Politics: Show me the money

This oft-repeated line was heard at virtually all poll precincts on May 14 as Filipinos once again participated in the futile exercise of suffrage.

For the love of money, gosh! People didn’t mind the politicos and their platforms. They didn’t mind the goons standing around the politicos. They also didn’t mind the constant reminder from media, concerned groups, and washed-up politicians about voting wisely—whoever wisely is. No, they didn’t mind at all.

All the people cared about during this recent exercise was how much and when they were getting paid. To top this off, those who received the most amount of cash, presumably individuals who had so much influence that they could sway the vote whichever way they deemed, didn’t spread the money, didn’t let it trickle down to the masses. Indeed, corruption breeds more corruption.

Okay, admittedly, the folks nowadays have learned a bit or two about hoodwinking politicians who are all too eager to part with their ill-gotten cash. But the act itself, of accepting cash purportedly in exchange for a vote, whether consumed or not, is wrong. What good is the cash you get from unscrupulous politicians now when compared to the millions they get for themselves while in office? Wouldn’t you rather have a continuous stream of funds from well-meaning public servants for projects that will benefit the majority of the people?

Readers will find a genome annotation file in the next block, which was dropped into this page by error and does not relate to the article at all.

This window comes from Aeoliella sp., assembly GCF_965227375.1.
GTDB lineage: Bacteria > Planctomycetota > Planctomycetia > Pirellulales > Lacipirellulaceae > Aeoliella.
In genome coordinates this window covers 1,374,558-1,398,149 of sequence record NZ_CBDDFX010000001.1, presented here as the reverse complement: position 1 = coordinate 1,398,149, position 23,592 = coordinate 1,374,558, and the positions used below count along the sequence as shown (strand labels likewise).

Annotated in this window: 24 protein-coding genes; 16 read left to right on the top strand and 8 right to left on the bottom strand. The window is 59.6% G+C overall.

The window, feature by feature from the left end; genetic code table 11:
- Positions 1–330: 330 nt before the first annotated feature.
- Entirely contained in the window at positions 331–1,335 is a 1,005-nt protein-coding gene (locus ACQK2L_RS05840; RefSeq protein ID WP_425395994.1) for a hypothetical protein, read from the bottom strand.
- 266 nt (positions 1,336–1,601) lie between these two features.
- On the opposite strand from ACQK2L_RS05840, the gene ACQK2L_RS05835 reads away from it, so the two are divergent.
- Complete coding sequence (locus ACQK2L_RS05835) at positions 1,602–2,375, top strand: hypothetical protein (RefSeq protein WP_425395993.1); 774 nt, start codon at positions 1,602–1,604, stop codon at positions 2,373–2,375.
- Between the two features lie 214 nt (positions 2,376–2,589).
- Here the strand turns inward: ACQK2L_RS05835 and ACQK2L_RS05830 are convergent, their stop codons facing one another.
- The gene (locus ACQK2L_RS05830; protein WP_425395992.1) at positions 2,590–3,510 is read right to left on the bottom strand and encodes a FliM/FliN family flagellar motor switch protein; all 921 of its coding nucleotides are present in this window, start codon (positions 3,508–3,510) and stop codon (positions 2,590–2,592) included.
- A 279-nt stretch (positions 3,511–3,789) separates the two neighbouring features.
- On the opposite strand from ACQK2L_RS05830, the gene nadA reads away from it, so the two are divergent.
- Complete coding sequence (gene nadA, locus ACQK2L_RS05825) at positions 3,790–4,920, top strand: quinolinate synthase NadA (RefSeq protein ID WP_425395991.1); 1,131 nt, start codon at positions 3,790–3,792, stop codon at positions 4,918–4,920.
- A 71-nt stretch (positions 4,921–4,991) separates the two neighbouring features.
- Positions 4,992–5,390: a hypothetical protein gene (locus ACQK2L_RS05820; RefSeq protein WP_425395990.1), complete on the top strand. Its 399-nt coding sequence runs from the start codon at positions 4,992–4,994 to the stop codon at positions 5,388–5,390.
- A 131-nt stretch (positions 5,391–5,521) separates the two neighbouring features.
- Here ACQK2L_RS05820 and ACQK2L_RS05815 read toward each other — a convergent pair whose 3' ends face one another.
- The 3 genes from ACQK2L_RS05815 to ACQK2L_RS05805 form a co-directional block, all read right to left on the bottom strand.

A story from the Philippine Daily Inquirer best illustrates the Filipinos mentality of living for the day during elections. Here’s an excerpt.

CEBU CITY—Some voters in Tacloban City spent Tuesday, the day after the elections, spending the money they got from candidates who bought their votes. But the situation remained tense among candidates and their supporters as the canvassing of votes continued in many areas in the Visayas.

Supermarkets in Tacloban City on Tuesday reaped the benefits of the massive vote buying by candidates of different parties when shoppers went into a buying frenzy.

The residents here flocked to supermarkets and groceries, paying for the goods with crisp 1,000, 500, 200, 100, 50 and 20 peso bills.

Celso, a resident of this city, immediately bought two pairs of blue jeans as he got P2,000 from the candidates he voted for on Monday.

“I only went to my assigned precinct when it was about 3 p.m. as I know I will be receiving a bigger amount than if I went there early,” he told the Inquirer.

Another voter, a jeepney driver, immediately bought P1,000 worth of grocery items after the paymaster of the candidate he voted for gave him the amount. “This is for our three days consumption,” he said in Waray.

Is this the legacy that we want to leave our children?

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